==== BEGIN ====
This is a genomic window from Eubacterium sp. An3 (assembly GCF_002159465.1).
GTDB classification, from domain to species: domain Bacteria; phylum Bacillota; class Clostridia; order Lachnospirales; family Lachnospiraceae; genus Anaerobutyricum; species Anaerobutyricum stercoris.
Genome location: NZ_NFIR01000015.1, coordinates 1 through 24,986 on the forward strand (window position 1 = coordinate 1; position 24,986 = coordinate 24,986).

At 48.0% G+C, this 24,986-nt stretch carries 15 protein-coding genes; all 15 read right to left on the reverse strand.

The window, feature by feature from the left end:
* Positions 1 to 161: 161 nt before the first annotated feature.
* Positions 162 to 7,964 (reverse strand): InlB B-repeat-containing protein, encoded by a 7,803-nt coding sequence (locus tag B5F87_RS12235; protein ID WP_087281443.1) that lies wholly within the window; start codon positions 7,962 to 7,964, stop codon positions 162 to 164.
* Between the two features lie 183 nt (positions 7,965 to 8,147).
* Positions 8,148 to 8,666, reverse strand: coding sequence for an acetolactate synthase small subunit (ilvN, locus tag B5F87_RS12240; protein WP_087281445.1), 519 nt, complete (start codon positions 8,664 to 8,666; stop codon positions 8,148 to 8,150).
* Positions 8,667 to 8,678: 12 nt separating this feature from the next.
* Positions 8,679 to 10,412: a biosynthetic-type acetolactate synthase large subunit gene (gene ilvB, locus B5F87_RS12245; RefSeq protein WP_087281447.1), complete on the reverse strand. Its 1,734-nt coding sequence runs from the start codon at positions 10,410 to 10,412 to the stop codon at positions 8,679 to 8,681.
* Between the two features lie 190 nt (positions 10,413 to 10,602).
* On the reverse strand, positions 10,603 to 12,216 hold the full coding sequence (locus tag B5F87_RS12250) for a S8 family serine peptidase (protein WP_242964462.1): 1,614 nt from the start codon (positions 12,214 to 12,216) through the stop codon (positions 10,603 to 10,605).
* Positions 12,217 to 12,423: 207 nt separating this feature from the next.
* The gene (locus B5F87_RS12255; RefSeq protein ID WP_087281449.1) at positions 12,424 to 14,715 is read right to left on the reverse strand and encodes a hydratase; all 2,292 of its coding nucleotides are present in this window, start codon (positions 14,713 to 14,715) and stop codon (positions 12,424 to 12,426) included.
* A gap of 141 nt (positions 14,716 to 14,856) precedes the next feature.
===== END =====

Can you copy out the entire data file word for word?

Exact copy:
This is a genomic window from Eubacterium sp. An3 (assembly GCF_002159465.1).
GTDB classification, from domain to species: domain Bacteria; phylum Bacillota; class Clostridia; order Lachnospirales; family Lachnospiraceae; genus Anaerobutyricum; species Anaerobutyricum stercoris.
Genome location: NZ_NFIR01000015.1, coordinates 1 through 24,986 on the forward strand (window position 1 = coordinate 1; position 24,986 = coordinate 24,986).

At 48.0% G+C, this 24,986-nt stretch carries 15 protein-coding genes; all 15 read right to left on the reverse strand.

The window, feature by feature from the left end:
* Positions 1 to 161: 161 nt before the first annotated feature.
* Positions 162 to 7,964 (reverse strand): InlB B-repeat-containing protein, encoded by a 7,803-nt coding sequence (locus tag B5F87_RS12235; protein ID WP_087281443.1) that lies wholly within the window; start codon positions 7,962 to 7,964, stop codon positions 162 to 164.
* Between the two features lie 183 nt (positions 7,965 to 8,147).
* Positions 8,148 to 8,666, reverse strand: coding sequence for an acetolactate synthase small subunit (ilvN, locus tag B5F87_RS12240; protein WP_087281445.1), 519 nt, complete (start codon positions 8,664 to 8,666; stop codon positions 8,148 to 8,150).
* Positions 8,667 to 8,678: 12 nt separating this feature from the next.
* Positions 8,679 to 10,412: a biosynthetic-type acetolactate synthase large subunit gene (gene ilvB, locus B5F87_RS12245; RefSeq protein WP_087281447.1), complete on the reverse strand. Its 1,734-nt coding sequence runs from the start codon at positions 10,410 to 10,412 to the stop codon at positions 8,679 to 8,681.
* Between the two features lie 190 nt (positions 10,413 to 10,602).
* On the reverse strand, positions 10,603 to 12,216 hold the full coding sequence (locus tag B5F87_RS12250) for a S8 family serine peptidase (protein WP_242964462.1): 1,614 nt from the start codon (positions 12,214 to 12,216) through the stop codon (positions 10,603 to 10,605).
* Positions 12,217 to 12,423: 207 nt separating this feature from the next.
* The gene (locus B5F87_RS12255; RefSeq protein ID WP_087281449.1) at positions 12,424 to 14,715 is read right to left on the reverse strand and encodes a hydratase; all 2,292 of its coding nucleotides are present in this window, start codon (positions 14,713 to 14,715) and stop codon (positions 12,424 to 12,426) included.
* A gap of 141 nt (positions 14,716 to 14,856) precedes the next feature.